Room for improvement

Published 10:27 pm Friday, November 16, 2012

First, here’s the good news. Beaufort County’s teen-pregnancy rate fell from 2010 to 2011, going from having the 12th-highest rate among North Carolina’s 100 counties to having the 18th-highest rate.
Now the bad news, Beaufort County’s teen-pregnancy rate is among the state’s highest teen-pregnancy rates.
More good news — North Carolina’s teen-pregnancy rate is the lowest it’s ever been, according to figures released by the North Carolina Center for State Health Statistics.
The drop from 2010 to 2011 tells us something is going right across the state and in Beaufort County. As it is for the state, there’s room for improvement in Beaufort County.
Along with the news about the drop in the state’s teen-pregnancy rate came news that the state’s abortion rate dropped by 21 percent and the state’s birth rate dropped by 9 percent. That’s welcome news, too.
What led to the decline?
“Cultural shifts have made it easier for our young people to avoid pregnancy,” said Kay Phillips, CEO of the Adolescent Pregnancy Prevention Campaign of North Carolina, in a report about the teen-pregnancy rates. “However, it’s important to realize that those cultural shifts would not have happened without policies that promote more effective education and access to health care.”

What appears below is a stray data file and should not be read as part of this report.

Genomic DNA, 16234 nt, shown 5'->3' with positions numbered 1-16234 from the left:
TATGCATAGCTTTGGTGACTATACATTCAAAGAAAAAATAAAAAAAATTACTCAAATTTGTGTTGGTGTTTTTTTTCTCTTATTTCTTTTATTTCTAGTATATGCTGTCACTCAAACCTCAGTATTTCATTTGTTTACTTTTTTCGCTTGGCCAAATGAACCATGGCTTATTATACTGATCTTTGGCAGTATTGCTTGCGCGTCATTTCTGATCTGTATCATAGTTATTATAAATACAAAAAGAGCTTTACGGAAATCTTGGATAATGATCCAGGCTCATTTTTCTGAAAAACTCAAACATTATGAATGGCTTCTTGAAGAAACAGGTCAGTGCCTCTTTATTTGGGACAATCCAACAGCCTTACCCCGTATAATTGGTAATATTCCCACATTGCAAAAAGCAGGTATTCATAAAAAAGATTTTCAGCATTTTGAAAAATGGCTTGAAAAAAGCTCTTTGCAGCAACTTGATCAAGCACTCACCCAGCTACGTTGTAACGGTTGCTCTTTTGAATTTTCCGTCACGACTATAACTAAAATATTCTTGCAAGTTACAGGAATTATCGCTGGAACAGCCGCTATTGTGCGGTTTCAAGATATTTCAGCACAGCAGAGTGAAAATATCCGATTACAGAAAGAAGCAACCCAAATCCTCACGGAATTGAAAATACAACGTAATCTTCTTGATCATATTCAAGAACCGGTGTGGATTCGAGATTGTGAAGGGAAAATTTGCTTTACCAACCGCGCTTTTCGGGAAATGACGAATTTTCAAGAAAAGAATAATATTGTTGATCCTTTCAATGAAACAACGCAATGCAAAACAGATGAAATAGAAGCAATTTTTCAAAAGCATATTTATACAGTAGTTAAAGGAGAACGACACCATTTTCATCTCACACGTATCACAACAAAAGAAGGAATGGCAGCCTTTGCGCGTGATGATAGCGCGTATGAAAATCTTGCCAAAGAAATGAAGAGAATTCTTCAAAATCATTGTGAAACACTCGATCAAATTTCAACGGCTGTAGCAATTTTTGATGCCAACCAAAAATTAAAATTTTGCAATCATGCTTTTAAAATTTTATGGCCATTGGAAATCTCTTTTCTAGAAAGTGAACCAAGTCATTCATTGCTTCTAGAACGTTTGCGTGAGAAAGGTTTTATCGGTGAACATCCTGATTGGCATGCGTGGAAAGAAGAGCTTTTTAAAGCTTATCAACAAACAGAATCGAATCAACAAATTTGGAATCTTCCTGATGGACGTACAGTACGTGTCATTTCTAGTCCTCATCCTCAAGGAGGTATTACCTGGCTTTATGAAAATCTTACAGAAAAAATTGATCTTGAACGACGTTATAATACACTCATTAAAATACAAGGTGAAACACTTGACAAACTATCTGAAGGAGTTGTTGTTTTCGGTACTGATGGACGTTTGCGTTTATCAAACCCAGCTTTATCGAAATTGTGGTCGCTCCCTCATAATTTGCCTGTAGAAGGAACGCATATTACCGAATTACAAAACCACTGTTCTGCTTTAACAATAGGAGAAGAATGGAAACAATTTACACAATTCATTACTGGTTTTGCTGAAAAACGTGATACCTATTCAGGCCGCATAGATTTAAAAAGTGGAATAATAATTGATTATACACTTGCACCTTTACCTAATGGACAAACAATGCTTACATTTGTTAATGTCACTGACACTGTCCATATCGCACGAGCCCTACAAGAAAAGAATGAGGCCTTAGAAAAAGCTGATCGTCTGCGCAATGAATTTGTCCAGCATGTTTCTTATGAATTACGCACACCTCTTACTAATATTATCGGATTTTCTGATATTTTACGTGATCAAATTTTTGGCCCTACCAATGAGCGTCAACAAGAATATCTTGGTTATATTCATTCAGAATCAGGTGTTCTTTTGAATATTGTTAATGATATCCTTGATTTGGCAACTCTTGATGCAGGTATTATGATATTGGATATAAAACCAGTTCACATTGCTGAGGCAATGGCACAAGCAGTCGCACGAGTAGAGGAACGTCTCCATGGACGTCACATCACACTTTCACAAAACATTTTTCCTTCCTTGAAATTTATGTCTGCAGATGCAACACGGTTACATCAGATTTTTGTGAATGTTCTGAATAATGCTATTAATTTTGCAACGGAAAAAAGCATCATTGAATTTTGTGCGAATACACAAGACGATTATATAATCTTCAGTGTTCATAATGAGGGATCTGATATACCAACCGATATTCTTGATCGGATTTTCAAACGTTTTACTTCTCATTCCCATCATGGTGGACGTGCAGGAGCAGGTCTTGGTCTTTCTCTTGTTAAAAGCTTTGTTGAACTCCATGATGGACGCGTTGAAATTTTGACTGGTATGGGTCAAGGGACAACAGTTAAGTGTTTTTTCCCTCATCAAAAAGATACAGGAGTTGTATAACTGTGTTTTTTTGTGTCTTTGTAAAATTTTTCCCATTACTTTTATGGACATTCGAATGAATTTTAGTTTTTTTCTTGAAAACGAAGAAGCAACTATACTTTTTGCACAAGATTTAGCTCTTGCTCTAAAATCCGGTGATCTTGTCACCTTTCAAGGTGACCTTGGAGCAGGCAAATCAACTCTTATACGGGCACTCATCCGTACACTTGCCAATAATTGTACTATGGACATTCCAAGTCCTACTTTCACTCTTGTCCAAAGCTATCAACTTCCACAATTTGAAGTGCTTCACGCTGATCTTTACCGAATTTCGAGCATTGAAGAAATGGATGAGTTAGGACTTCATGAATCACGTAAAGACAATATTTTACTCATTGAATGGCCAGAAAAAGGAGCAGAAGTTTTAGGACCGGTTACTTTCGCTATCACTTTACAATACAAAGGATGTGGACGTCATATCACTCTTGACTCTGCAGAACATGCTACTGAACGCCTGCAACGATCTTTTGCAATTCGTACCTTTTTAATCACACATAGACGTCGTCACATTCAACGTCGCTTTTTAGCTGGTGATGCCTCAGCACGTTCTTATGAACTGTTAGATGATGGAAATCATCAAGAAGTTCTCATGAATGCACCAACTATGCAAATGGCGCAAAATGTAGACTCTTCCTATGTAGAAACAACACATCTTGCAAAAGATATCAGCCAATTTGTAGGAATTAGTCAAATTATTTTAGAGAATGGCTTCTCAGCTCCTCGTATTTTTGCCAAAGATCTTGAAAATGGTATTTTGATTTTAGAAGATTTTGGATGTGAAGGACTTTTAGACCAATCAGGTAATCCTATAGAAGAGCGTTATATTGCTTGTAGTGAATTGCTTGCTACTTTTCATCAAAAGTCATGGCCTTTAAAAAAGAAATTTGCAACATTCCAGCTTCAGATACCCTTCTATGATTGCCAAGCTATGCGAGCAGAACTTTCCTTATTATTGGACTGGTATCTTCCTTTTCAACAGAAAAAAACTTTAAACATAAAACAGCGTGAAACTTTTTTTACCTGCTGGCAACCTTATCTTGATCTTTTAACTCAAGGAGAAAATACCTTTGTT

The North Carolina General Assembly can take some credit for the decline
It targeted a total of $3,150,000 in federal funds toward the state’s teen-pregnancy prevention initiatives during its 2012 session. Based on a February analysis of similar programs by the Brookings Institution, that investment alone is expected to save taxpayers nearly $8 million in long-term costs associated with teen pregnancy. In 2008, North Carolina taxpayers paid $292 million to cover the long-term costs of historical teen births in the state, the report notes.
North Carolina and Beaufort County are heading in the right direction when it comes to teen-pregnancy rates. They need the resources and funding to make sure they continue to head in the right direction.
If fewer teen pregnancies mean fewer abortions, isn’t that reason enough to ensure the state and county keep heading in the right direction?